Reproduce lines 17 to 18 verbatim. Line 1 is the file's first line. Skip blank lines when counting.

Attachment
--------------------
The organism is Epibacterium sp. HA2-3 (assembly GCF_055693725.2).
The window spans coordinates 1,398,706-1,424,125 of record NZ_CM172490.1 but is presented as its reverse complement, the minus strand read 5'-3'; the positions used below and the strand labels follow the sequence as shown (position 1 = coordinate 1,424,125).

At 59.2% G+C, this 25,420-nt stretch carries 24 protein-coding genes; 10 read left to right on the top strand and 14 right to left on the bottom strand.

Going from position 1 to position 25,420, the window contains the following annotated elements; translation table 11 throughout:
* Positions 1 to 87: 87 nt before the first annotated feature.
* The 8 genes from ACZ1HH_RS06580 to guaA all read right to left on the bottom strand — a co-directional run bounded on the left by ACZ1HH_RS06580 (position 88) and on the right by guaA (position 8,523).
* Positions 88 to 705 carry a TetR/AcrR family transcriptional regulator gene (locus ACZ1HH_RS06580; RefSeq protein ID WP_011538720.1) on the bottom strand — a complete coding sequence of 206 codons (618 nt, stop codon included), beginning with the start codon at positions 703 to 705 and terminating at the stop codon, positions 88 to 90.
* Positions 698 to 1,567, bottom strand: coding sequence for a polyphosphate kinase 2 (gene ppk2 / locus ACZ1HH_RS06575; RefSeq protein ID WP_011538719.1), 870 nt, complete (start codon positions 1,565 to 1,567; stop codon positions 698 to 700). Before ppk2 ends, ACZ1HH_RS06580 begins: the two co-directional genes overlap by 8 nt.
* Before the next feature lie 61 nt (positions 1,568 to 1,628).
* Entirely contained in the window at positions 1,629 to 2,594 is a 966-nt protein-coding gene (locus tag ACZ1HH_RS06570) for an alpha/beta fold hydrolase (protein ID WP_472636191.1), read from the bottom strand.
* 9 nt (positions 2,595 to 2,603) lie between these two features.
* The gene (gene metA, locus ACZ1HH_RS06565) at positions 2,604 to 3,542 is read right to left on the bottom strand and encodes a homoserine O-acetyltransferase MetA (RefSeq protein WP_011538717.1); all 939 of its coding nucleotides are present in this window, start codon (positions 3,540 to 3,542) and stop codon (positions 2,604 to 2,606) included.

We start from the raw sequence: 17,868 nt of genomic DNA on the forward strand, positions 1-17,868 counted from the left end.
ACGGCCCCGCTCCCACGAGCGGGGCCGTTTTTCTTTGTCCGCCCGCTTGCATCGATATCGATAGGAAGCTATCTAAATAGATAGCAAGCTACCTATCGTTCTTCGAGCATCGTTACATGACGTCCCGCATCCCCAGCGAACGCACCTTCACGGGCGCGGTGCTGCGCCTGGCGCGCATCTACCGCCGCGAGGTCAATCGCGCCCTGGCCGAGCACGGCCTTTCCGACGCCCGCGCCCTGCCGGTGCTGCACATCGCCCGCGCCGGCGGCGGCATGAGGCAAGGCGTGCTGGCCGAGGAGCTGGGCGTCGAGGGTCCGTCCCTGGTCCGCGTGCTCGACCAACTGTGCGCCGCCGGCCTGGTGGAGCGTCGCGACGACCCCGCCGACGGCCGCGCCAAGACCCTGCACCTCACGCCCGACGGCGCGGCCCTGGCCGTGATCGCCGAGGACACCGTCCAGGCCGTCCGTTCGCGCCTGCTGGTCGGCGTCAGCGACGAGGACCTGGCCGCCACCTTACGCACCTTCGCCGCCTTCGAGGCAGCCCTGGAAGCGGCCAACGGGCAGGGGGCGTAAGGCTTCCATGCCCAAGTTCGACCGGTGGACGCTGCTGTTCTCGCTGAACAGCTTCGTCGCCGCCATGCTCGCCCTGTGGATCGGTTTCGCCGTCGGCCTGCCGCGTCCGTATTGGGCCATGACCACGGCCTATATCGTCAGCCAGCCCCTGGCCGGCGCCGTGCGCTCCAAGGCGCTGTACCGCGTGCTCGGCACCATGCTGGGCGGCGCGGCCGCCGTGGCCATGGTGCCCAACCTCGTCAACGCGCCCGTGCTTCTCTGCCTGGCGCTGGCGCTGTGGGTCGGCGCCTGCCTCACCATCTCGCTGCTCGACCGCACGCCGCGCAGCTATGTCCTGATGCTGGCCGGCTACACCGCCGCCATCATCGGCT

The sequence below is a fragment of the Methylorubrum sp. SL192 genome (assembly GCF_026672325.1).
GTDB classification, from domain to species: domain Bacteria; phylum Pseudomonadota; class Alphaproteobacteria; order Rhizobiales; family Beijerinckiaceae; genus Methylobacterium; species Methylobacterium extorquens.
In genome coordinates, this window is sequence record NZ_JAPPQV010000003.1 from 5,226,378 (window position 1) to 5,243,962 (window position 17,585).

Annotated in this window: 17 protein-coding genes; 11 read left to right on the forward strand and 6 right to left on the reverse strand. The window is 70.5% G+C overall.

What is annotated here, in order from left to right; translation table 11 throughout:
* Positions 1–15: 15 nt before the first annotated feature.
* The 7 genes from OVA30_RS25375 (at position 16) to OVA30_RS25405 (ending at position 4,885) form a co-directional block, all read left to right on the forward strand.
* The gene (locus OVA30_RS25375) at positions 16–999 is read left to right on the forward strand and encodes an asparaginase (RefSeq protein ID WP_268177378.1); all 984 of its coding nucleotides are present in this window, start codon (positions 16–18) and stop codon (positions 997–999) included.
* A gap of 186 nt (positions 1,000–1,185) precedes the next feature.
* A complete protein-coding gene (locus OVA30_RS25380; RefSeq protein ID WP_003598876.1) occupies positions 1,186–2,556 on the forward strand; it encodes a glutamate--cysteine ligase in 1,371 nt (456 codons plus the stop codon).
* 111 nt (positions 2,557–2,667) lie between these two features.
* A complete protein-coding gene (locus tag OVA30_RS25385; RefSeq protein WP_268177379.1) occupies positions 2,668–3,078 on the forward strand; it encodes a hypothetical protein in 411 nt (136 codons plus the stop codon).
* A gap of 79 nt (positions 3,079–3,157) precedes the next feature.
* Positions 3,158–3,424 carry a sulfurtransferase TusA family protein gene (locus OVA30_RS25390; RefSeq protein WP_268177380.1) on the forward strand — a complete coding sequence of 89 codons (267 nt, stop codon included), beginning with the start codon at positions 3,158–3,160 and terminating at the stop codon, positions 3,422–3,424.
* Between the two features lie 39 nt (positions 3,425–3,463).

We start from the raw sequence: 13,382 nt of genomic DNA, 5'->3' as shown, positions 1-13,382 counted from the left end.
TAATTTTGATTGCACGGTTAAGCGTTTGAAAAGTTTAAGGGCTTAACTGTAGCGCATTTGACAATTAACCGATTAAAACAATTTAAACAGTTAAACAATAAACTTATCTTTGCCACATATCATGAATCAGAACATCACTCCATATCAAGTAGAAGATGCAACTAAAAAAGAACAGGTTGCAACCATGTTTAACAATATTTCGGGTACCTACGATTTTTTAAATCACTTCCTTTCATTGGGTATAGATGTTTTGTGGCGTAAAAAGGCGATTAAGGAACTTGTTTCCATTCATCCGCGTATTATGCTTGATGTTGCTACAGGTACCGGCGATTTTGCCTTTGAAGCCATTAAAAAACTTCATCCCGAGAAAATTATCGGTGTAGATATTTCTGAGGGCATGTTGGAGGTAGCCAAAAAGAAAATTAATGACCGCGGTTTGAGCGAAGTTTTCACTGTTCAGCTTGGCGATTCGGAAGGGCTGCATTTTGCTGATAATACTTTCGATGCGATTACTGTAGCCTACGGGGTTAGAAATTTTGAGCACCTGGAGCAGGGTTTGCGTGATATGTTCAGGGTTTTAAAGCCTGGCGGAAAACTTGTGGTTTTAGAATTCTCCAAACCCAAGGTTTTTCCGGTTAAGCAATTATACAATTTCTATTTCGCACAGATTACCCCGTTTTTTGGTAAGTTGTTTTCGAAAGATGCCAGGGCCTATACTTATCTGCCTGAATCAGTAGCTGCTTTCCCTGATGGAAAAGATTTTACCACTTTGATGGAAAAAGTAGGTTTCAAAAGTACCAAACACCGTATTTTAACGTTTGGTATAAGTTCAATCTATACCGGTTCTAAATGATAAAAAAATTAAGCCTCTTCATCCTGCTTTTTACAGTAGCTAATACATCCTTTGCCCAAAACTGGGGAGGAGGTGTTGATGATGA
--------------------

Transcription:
In genome coordinates, this window is sequence record NZ_JAPPQV010000003.1 from 5,226,378 (window position 1) to 5,243,962 (window position 17,585).

Annotated in this window: 17 protein-coding genes; 11 read left to right on the forward strand and 6 right to left on the reverse strand. The window is 70.5% G+C overall.